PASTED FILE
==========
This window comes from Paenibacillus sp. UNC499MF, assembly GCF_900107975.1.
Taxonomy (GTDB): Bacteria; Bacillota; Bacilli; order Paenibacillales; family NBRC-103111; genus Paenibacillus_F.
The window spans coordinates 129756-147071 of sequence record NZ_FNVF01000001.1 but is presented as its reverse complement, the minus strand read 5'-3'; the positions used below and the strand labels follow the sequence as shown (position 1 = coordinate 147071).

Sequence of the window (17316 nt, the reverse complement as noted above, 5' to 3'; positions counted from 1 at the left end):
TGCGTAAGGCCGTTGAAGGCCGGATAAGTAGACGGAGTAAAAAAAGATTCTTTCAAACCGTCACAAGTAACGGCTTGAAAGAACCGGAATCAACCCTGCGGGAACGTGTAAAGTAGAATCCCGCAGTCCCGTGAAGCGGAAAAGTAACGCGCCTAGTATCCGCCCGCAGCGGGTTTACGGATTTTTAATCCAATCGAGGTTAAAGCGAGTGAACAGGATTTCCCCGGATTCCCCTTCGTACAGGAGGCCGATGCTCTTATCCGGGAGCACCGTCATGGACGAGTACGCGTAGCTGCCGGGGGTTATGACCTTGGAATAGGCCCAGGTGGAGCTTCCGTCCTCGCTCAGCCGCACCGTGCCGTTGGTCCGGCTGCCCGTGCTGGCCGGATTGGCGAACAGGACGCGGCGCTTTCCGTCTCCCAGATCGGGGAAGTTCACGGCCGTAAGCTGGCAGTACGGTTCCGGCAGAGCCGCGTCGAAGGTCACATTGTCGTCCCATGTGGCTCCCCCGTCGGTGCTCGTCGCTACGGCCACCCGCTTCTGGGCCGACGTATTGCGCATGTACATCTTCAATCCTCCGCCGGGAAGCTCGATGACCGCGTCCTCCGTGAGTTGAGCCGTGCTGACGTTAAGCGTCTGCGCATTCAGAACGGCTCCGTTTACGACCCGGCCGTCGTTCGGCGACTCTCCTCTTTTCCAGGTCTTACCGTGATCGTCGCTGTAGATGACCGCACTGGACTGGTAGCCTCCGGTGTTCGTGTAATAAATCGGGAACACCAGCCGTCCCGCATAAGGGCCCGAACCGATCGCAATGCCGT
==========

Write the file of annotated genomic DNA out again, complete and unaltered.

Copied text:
This window comes from Paenibacillus sp. UNC499MF, assembly GCF_900107975.1.
Taxonomy (GTDB): Bacteria; Bacillota; Bacilli; order Paenibacillales; family NBRC-103111; genus Paenibacillus_F.
The window spans coordinates 129756-147071 of sequence record NZ_FNVF01000001.1 but is presented as its reverse complement, the minus strand read 5'-3'; the positions used below and the strand labels follow the sequence as shown (position 1 = coordinate 147071).

Sequence of the window (17316 nt, the reverse complement as noted above, 5' to 3'; positions counted from 1 at the left end):
TGCGTAAGGCCGTTGAAGGCCGGATAAGTAGACGGAGTAAAAAAAGATTCTTTCAAACCGTCACAAGTAACGGCTTGAAAGAACCGGAATCAACCCTGCGGGAACGTGTAAAGTAGAATCCCGCAGTCCCGTGAAGCGGAAAAGTAACGCGCCTAGTATCCGCCCGCAGCGGGTTTACGGATTTTTAATCCAATCGAGGTTAAAGCGAGTGAACAGGATTTCCCCGGATTCCCCTTCGTACAGGAGGCCGATGCTCTTATCCGGGAGCACCGTCATGGACGAGTACGCGTAGCTGCCGGGGGTTATGACCTTGGAATAGGCCCAGGTGGAGCTTCCGTCCTCGCTCAGCCGCACCGTGCCGTTGGTCCGGCTGCCCGTGCTGGCCGGATTGGCGAACAGGACGCGGCGCTTTCCGTCTCCCAGATCGGGGAAGTTCACGGCCGTAAGCTGGCAGTACGGTTCCGGCAGAGCCGCGTCGAAGGTCACATTGTCGTCCCATGTGGCTCCCCCGTCGGTGCTCGTCGCTACGGCCACCCGCTTCTGGGCCGACGTATTGCGCATGTACATCTTCAATCCTCCGCCGGGAAGCTCGATGACCGCGTCCTCCGTGAGTTGAGCCGTGCTGACGTTAAGCGTCTGCGCATTCAGAACGGCTCCGTTTACGACCCGGCCGTCGTTCGGCGACTCTCCTCTTTTCCAGGTCTTACCGTGATCGTCGCTGTAGATGACCGCACTGGACTGGTAGCCTCCGGTGTTCGTGTAATAAATCGGGAACACCAGCCGTCCCGCATAAGGGCCCGAACCGATCGCAATGCCGT